Red borders are boundaries of the old Deanery of Craven.7
Bright green boundaries for the old parish of Whalley.
The blue boundaries are the old Wapentakes for Blackburnshire (containing Whalley), Staincliffe (containing most of Craven) as well as Ewcross (containing Horton in Robblesdale).
The purple boundaries are modern districts.
Notice when comparing new and old borders that a wedge of parishes, with Bowland Forest at the blunt end, and Barnoldswick at the sharp end, have been moved from Yorkshire into Lancashire.
1The county emblems of Lancashire and Yorkshire used above, the Red Rose and White Rose respectively, are the versions used by Wikipedia.
2The Deanery included Horton in Ribblesdale (Ewcross Wapentake) and Bingley and Illkley (both in the Upper division of Skyrack Wapentake). A piece of Great Mitton, a Craven parish in Bowland, also protruded into Lancashire, and out of Staincliffe. The Staincliffe Wapentake on the other hand had jurisdiction of some detached parts of Whalley parish and some extra-parochial areas which would have once been technically outside the Deanery.
3It is however bigger to the north, now including the Lonsdale section of the old Wapentake of Ewcross, which is of interest to this project, but not quite in the core zone.
4Modern Bradford contains all of the old Craven parishes of Keighley, Addingham and Bingley, plus the Silsden and Steeton with Eastburn parts of Kildwick, and part of Ilkley. It also contains Haworth, which is originally part of Bradford, and of interest to this project.
5Calderdale overlaps for the most part with the old parish of Halifax and contains Hepton, which is of interest to this project.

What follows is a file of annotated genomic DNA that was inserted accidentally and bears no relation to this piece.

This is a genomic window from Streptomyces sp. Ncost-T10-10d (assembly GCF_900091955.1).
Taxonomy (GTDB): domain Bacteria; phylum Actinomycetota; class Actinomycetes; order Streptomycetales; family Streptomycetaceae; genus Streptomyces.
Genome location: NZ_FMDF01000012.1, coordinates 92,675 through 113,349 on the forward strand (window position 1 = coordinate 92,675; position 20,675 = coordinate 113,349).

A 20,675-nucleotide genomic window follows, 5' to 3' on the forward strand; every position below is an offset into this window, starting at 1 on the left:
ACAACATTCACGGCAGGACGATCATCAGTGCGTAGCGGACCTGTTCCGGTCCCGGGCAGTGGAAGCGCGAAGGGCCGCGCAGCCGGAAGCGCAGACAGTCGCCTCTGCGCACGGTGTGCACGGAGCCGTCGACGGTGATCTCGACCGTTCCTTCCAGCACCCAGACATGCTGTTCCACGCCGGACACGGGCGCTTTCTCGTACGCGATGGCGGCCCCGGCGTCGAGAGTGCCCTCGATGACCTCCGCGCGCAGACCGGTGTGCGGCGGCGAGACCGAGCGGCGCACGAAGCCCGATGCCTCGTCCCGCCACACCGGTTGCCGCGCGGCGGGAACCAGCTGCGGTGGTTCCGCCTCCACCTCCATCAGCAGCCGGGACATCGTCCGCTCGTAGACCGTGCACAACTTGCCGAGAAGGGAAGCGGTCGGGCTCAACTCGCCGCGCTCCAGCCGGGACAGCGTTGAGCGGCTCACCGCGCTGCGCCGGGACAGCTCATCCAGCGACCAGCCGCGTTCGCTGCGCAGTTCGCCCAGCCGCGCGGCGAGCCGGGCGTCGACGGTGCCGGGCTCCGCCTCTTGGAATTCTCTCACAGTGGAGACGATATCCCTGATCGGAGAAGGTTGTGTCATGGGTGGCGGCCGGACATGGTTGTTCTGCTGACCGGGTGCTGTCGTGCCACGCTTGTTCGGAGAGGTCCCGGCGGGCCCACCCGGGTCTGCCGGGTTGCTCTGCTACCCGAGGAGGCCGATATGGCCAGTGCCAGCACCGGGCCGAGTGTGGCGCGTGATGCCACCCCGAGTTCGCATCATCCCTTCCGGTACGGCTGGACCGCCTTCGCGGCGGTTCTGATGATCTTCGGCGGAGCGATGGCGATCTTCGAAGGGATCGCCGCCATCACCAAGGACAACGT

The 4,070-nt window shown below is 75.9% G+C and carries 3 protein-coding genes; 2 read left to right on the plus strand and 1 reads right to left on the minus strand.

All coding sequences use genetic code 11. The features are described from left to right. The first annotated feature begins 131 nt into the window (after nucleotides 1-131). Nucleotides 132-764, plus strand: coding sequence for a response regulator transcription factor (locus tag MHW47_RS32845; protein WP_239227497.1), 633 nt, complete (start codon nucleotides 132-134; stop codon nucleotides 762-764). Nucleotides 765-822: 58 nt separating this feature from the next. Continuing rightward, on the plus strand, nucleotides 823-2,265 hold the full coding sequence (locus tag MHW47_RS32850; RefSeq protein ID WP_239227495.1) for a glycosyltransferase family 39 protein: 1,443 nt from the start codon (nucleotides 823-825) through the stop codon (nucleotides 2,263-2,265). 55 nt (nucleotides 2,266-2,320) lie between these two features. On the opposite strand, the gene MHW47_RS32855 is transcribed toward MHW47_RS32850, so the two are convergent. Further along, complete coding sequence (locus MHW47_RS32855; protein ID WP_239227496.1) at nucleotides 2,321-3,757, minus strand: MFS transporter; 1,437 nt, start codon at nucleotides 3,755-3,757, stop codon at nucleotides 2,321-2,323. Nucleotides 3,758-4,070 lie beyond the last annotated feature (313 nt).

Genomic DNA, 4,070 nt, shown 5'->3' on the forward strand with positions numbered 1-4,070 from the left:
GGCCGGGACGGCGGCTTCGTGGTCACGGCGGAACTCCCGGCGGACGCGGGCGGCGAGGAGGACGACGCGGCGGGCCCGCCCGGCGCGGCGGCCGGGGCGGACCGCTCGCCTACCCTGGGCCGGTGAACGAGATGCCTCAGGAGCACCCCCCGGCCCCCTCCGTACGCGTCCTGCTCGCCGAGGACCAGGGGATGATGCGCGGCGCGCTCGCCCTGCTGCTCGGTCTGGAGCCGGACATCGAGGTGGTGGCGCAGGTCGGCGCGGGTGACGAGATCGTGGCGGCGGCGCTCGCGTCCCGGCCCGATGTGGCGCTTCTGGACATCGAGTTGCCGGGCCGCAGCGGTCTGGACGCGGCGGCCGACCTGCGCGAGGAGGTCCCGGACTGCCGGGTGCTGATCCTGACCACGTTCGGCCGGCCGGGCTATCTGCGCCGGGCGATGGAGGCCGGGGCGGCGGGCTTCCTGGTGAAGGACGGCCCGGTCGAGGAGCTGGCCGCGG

6The maps and other information on this webpage was made by Andrew Lancaster, but obviously by cross checking a lot of sources. Sources referred to included:
Colin Hinson's Yorkshire maps on GENUKI., as well as the GENUKI pages for many of the parishes in both the Lancashire and Yorkshire regions discussed.
The Visions of Britain website., which at this time is able to give incomplete histories of changes in district boundaries, including wapentakes, old parishes, and modern districts, and so is very helpful when used with other sources.
The Victoria County History of Lancashire. Volume 6, concerning the hundred of Blackburnshire, and especially the parish of Whalley. This is online at the British History Online website.
Thomas Dunham Whitaker's History of the Parish of Whalley, is available online on the Internet Archive.
Thomas Dunham Whitakers's History of Craven, which is apparently not on the Internet Archive, but available in CD from Colin Hinson.
Harry Speight's Craven and the North West Yorkshire Highlands, online at the Internet Archive.
Commonly used online resources including www.multimap.com (which has a modern Ordnance Survey map function), Google Maps, and Wikipedia.
7 Thanks to David Kidd for pointing out to me that at the time of the Domesday Book around 1086 the area then known as Craven protruded out into the part of modern Lancashire between Lancaster and Kirkby Lonsdale, including at least parts of Melling, Hornby and Wray.